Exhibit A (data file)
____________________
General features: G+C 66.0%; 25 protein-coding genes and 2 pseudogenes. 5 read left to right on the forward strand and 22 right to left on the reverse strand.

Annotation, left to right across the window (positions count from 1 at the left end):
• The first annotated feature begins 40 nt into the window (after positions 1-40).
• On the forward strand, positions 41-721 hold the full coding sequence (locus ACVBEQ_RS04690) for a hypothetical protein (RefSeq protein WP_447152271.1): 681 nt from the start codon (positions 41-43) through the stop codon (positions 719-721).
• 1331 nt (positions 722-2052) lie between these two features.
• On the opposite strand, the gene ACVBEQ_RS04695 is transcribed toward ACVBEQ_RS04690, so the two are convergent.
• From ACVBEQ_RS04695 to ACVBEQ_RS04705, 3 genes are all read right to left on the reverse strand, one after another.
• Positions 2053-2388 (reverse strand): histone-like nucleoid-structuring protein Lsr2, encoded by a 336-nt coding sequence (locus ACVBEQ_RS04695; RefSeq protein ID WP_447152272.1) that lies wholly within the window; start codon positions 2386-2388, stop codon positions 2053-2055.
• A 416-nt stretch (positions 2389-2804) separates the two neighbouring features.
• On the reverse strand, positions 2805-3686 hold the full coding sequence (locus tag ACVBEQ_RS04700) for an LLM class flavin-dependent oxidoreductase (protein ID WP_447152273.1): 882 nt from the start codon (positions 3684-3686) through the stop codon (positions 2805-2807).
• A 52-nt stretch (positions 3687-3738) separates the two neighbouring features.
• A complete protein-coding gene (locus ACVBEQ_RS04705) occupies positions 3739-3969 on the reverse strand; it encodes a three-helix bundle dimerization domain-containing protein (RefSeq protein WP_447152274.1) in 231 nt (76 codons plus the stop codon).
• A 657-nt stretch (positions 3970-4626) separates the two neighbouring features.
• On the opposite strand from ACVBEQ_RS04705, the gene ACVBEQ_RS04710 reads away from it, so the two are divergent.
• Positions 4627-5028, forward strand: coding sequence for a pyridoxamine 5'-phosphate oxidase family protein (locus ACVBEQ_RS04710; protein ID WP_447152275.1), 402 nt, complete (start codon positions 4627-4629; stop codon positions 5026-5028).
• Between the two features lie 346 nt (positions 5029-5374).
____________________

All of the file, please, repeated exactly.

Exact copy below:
General features: G+C 66.0%; 25 protein-coding genes and 2 pseudogenes. 5 read left to right on the forward strand and 22 right to left on the reverse strand.

Annotation, left to right across the window (positions count from 1 at the left end):
• The first annotated feature begins 40 nt into the window (after positions 1-40).
• On the forward strand, positions 41-721 hold the full coding sequence (locus ACVBEQ_RS04690) for a hypothetical protein (RefSeq protein WP_447152271.1): 681 nt from the start codon (positions 41-43) through the stop codon (positions 719-721).
• 1331 nt (positions 722-2052) lie between these two features.
• On the opposite strand, the gene ACVBEQ_RS04695 is transcribed toward ACVBEQ_RS04690, so the two are convergent.
• From ACVBEQ_RS04695 to ACVBEQ_RS04705, 3 genes are all read right to left on the reverse strand, one after another.
• Positions 2053-2388 (reverse strand): histone-like nucleoid-structuring protein Lsr2, encoded by a 336-nt coding sequence (locus ACVBEQ_RS04695; RefSeq protein ID WP_447152272.1) that lies wholly within the window; start codon positions 2386-2388, stop codon positions 2053-2055.
• A 416-nt stretch (positions 2389-2804) separates the two neighbouring features.
• On the reverse strand, positions 2805-3686 hold the full coding sequence (locus tag ACVBEQ_RS04700) for an LLM class flavin-dependent oxidoreductase (protein ID WP_447152273.1): 882 nt from the start codon (positions 3684-3686) through the stop codon (positions 2805-2807).
• A 52-nt stretch (positions 3687-3738) separates the two neighbouring features.
• A complete protein-coding gene (locus ACVBEQ_RS04705) occupies positions 3739-3969 on the reverse strand; it encodes a three-helix bundle dimerization domain-containing protein (RefSeq protein WP_447152274.1) in 231 nt (76 codons plus the stop codon).
• A 657-nt stretch (positions 3970-4626) separates the two neighbouring features.
• On the opposite strand from ACVBEQ_RS04705, the gene ACVBEQ_RS04710 reads away from it, so the two are divergent.
• Positions 4627-5028, forward strand: coding sequence for a pyridoxamine 5'-phosphate oxidase family protein (locus ACVBEQ_RS04710; protein ID WP_447152275.1), 402 nt, complete (start codon positions 4627-4629; stop codon positions 5026-5028).
• Between the two features lie 346 nt (positions 5029-5374).